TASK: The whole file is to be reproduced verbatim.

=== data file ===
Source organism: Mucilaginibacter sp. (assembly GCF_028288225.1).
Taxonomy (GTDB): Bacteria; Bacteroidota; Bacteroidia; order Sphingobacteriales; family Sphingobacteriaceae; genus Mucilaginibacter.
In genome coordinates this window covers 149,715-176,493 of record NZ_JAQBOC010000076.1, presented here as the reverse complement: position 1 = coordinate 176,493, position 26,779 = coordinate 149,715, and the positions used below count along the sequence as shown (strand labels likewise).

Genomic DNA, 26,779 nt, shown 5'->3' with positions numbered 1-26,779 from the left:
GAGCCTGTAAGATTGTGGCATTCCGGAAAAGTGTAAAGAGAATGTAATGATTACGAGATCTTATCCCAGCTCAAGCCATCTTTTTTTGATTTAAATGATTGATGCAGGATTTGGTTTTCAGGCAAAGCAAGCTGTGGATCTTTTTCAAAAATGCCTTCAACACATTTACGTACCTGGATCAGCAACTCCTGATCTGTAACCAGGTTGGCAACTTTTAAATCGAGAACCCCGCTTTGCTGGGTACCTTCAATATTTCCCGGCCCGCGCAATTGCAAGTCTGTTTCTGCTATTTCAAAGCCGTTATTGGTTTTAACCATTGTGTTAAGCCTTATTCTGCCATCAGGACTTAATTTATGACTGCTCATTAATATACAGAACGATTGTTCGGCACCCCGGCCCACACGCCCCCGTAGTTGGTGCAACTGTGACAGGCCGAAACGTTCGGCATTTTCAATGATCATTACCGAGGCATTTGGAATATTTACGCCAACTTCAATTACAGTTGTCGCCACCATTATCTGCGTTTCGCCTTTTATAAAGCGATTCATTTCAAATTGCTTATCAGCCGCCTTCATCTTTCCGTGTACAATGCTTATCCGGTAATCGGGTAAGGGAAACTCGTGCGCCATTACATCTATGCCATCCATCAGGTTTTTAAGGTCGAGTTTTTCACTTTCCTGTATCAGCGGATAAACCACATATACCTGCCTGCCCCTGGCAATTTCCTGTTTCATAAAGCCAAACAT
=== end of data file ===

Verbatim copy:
Source organism: Mucilaginibacter sp. (assembly GCF_028288225.1).
Taxonomy (GTDB): Bacteria; Bacteroidota; Bacteroidia; order Sphingobacteriales; family Sphingobacteriaceae; genus Mucilaginibacter.
In genome coordinates this window covers 149,715-176,493 of record NZ_JAQBOC010000076.1, presented here as the reverse complement: position 1 = coordinate 176,493, position 26,779 = coordinate 149,715, and the positions used below count along the sequence as shown (strand labels likewise).

Genomic DNA, 26,779 nt, shown 5'->3' with positions numbered 1-26,779 from the left:
GAGCCTGTAAGATTGTGGCATTCCGGAAAAGTGTAAAGAGAATGTAATGATTACGAGATCTTATCCCAGCTCAAGCCATCTTTTTTTGATTTAAATGATTGATGCAGGATTTGGTTTTCAGGCAAAGCAAGCTGTGGATCTTTTTCAAAAATGCCTTCAACACATTTACGTACCTGGATCAGCAACTCCTGATCTGTAACCAGGTTGGCAACTTTTAAATCGAGAACCCCGCTTTGCTGGGTACCTTCAATATTTCCCGGCCCGCGCAATTGCAAGTCTGTTTCTGCTATTTCAAAGCCGTTATTGGTTTTAACCATTGTGTTAAGCCTTATTCTGCCATCAGGACTTAATTTATGACTGCTCATTAATATACAGAACGATTGTTCGGCACCCCGGCCCACACGCCCCCGTAGTTGGTGCAACTGTGACAGGCCGAAACGTTCGGCATTTTCAATGATCATTACCGAGGCATTTGGAATATTTACGCCAACTTCAATTACAGTTGTCGCCACCATTATCTGCGTTTCGCCTTTTATAAAGCGATTCATTTCAAATTGCTTATCAGCCGCCTTCATCTTTCCGTGTACAATGCTTATCCGGTAATCGGGTAAGGGAAACTCGTGCGCCATTACATCTATGCCATCCATCAGGTTTTTAAGGTCGAGTTTTTCACTTTCCTGTATCAGCGGATAAACCACATATACCTGCCTGCCCCTGGCAATTTCCTGTTTCATAAAGCCAAACAT